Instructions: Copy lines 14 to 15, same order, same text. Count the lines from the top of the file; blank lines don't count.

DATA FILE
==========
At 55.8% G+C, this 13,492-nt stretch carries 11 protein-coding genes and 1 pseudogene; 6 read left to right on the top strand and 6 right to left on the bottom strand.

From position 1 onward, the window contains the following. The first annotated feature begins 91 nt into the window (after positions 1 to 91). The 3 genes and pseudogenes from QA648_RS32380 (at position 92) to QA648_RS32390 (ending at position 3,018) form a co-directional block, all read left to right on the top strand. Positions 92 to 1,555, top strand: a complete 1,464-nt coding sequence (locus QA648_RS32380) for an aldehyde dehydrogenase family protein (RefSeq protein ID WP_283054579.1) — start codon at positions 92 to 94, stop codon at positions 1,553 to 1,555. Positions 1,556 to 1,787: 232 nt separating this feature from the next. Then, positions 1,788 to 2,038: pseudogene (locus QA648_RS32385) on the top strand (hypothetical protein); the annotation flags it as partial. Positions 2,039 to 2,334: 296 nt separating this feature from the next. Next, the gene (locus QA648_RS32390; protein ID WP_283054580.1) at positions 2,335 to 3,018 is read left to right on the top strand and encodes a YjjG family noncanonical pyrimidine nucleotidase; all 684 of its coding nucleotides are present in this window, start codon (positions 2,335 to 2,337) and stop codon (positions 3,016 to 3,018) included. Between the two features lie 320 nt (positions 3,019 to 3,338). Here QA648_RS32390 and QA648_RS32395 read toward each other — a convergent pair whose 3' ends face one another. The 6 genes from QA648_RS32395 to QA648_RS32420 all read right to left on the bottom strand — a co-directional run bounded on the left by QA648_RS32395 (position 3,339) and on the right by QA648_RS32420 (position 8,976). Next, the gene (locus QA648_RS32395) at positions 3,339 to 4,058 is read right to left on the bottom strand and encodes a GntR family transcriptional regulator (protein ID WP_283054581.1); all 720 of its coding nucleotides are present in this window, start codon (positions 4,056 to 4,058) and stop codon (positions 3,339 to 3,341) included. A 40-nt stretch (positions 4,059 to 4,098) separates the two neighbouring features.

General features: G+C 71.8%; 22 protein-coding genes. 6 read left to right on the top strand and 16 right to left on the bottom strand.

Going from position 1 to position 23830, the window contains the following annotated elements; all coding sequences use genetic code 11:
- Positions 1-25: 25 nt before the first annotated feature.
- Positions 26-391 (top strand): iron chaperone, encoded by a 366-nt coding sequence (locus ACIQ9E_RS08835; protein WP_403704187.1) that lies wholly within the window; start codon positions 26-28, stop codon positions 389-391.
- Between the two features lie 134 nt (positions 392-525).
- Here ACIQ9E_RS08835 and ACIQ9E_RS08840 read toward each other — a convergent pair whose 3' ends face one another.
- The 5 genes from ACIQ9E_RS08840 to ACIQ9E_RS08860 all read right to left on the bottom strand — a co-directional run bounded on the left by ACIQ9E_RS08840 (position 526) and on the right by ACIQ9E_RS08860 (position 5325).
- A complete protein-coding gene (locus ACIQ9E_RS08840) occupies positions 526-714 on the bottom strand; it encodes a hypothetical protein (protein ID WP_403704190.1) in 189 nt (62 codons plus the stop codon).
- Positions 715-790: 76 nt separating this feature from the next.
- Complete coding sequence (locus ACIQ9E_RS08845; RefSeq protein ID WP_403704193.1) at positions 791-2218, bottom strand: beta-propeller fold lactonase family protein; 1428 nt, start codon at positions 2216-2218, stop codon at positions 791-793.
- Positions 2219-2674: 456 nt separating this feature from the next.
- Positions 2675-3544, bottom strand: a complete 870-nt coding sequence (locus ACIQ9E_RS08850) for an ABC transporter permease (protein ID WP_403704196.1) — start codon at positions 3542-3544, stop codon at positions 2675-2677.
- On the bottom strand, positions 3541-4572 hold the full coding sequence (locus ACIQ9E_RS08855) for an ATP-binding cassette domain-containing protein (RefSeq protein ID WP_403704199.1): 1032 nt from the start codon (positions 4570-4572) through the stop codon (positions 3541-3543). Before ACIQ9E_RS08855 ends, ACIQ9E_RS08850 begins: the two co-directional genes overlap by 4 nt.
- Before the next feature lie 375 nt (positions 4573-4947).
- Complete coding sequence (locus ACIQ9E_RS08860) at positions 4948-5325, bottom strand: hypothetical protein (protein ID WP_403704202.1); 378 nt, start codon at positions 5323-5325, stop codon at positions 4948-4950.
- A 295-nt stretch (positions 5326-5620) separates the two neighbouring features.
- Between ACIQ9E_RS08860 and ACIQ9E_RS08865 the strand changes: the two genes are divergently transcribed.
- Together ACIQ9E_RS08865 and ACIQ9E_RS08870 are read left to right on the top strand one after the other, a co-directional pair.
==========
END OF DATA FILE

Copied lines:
- Positions 2675-3544, bottom strand: a complete 870-nt coding sequence (locus ACIQ9E_RS08850) for an ABC transporter permease (protein ID WP_403704196.1) — start codon at positions 3542-3544, stop codon at positions 2675-2677.
- On the bottom strand, positions 3541-4572 hold the full coding sequence (locus ACIQ9E_RS08855) for an ATP-binding cassette domain-containing protein (RefSeq protein ID WP_403704199.1): 1032 nt from the start codon (positions 4570-4572) through the stop codon (positions 3541-3543). Before ACIQ9E_RS08855 ends, ACIQ9E_RS08850 begins: the two co-directional genes overlap by 4 nt.